FIG. 5 is a diagram of transmittance versus wavelength, for the alternate embodiments of the inventive chiral fiber laser of FIGS. 2A-2C, showing the photonic band gap and the defect mode, as well as the emission spectrum of the active material used in the inventive chiral fiber laser; and
FIG. 6 is a flow diagram of an exemplary process for configuring the inventive chiral fiber lasers for lasing at a predefined desired wavelength.
The present invention is directed to a novel chiral fiber laser that is based on a specially configured optical fiber structure having advantageous optical properties similar to a cholesteric liquid crystal (CLC) structure. The optical fiber structure used in the inventive chiral fiber laser achieves optical properties similar to a CLC structure because it satisfies the requirement that in a CLC structure the pitch of the structure is twice its period. This is accomplished by using a chiral fiber structure having geometric birefringence with 180 degree symmetry. Such properties may be obtained by imposing two identical coaxial helixes along a fiber structure, where the second helix is shifted by half of the structure's pitch forward from the first helix. Such structures are described in greater detail in the above-incorporated U.S. Patent applications entitled “Apparatus and Method for Manufacturing Fiber Gratings”, “Apparatus and Method of Manufacturing Helical Fiber Bragg Gratings”, “Apparatus and Method for Fabricating Helical Fiber Bragg Gratings”, and “Helical Fiber Bragg Grating”. Several embodiments of the inventive chiral fiber laser are discussed below.
The first embodiment of an exemplary chiral fiber laser, includes a fiber structure doped with an active material, such as Erbium, and an optical electromagnetic energy source directed at the fiber structure for exciting the active material. The fiber structure comprises a core, having 180 degree cross-sectional symmetry, and a cladding surrounding the core. Both the core and the cladding may be composed from a variety of optical materials (e.g. glass) selected as a matter of design choice. The dopant material may be introduced into the core, the cladding or into both components of the fiber structure. Most importantly, the fiber structure is configured to satisfy the requirement that the pitch of the structure is twice the period—i.e. by imposing two identical coaxial helixes along the fiber structure, where the second helix is shifted by half of the structure's pitch forward from the first helix. In the first exemplary embodiment of the inventive chiral fiber laser, this is accomplished by twisting the core to form a double helix structure. It should be noted that other techniques disclosed in the above-incorporated patent applications may be utilized to accomplish the same objectives. The optical pump may pump in a core mode directly, or it may pump in a cladding mode to ensure more homogenous absorption.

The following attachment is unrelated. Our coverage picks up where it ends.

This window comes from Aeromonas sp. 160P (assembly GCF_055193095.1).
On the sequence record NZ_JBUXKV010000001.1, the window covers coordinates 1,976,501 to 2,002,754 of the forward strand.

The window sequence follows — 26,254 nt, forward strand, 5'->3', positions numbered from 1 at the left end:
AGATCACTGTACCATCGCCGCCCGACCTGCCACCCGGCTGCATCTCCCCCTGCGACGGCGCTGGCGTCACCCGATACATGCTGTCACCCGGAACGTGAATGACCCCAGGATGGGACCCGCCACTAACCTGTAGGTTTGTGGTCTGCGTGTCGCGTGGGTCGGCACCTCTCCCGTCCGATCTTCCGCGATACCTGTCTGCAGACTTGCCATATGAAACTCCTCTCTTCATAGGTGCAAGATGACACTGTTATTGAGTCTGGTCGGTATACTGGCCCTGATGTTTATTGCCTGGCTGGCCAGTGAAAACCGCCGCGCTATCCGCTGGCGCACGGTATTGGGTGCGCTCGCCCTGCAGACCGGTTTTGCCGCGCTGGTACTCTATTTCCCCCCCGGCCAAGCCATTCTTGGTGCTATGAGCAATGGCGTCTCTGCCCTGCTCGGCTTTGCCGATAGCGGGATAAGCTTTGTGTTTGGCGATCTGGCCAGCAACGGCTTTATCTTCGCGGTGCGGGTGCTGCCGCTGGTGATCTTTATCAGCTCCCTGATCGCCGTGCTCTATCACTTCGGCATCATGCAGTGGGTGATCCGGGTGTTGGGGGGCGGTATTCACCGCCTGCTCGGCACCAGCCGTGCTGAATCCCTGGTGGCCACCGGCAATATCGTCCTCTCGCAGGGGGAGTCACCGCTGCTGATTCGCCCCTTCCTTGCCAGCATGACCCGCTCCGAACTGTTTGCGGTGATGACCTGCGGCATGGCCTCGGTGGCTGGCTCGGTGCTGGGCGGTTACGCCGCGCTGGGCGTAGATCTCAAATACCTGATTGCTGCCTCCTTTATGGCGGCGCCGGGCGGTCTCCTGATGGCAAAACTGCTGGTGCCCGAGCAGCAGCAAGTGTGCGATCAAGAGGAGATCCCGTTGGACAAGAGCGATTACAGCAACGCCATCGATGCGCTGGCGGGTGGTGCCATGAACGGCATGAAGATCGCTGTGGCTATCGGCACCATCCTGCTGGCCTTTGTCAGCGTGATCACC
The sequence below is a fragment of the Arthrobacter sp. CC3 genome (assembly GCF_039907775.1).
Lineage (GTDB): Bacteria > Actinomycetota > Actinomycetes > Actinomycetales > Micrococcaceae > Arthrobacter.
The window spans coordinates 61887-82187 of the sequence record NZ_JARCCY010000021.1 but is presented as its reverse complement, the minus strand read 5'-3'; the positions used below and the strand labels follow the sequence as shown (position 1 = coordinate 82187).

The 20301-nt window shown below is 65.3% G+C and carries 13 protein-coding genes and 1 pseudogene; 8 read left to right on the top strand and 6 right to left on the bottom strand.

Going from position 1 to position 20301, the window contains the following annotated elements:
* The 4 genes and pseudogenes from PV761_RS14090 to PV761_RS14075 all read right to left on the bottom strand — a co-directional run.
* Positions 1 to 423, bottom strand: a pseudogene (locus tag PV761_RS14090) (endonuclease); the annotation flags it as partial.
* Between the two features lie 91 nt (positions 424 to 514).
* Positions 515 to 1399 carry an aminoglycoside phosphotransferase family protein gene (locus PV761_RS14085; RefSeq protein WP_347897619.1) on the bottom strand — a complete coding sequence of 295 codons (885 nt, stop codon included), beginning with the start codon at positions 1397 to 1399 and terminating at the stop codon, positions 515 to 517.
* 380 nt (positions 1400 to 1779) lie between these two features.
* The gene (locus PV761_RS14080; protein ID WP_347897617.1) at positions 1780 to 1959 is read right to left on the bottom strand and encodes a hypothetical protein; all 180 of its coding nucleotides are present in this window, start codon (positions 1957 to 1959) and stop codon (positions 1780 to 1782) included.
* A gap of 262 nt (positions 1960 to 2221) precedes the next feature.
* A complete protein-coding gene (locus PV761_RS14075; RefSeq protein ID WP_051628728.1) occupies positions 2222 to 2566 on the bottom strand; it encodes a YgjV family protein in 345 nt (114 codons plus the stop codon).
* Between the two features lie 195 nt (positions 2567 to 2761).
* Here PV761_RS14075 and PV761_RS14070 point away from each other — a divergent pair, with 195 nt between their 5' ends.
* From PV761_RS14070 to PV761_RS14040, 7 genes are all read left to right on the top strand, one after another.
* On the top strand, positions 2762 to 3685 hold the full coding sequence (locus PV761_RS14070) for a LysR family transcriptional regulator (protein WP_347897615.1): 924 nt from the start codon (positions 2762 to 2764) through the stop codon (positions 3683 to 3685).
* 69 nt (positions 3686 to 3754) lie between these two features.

To provide the inventive chiral fiber laser that produces lasing at a desired wavelength, the fiber structure of the laser must be properly configured prior to twisting. The configuration process involves selection of configuration parameters: core and cladding materials, the cross-section shape and dimensions of the core, and the desired lasing mode (band edge mode or defect mode). Given the value of the desired lasing wavelength and values of the above configuration parameters, the desired pitch of the fiber structure may be readily obtained. Together with the selection of the configuration parameters and determination of the pitch, the fiber structure that will enable the inventive chiral fiber laser to produce lasing at the desired wavelength may be readily fabricated. By changing the pitch of the fiber structure after fabrication (i.e. by twisting the structure, pulling it, or by changing its temperature) the lasing wavelength may be readily tuned, thus providing a tunable chiral fiber laser.
Other embodiments of the inventive chiral fiber laser include fiber structures with a defect introduced therein to enable lasing at a defect mode, One embodiment includes a twist defect that facilitates tuning of the lasing wavelength by twisting two portions of the fiber structure with respect to one another. Several optical pumping embodiments include coupled pumping from a single coupled pumped optical fiber, pumping of multiple chiral fiber laser from a single coupled pumped optical fiber, and pumping of a single chiral fiber laser from multiple coupled pumped optical fibers.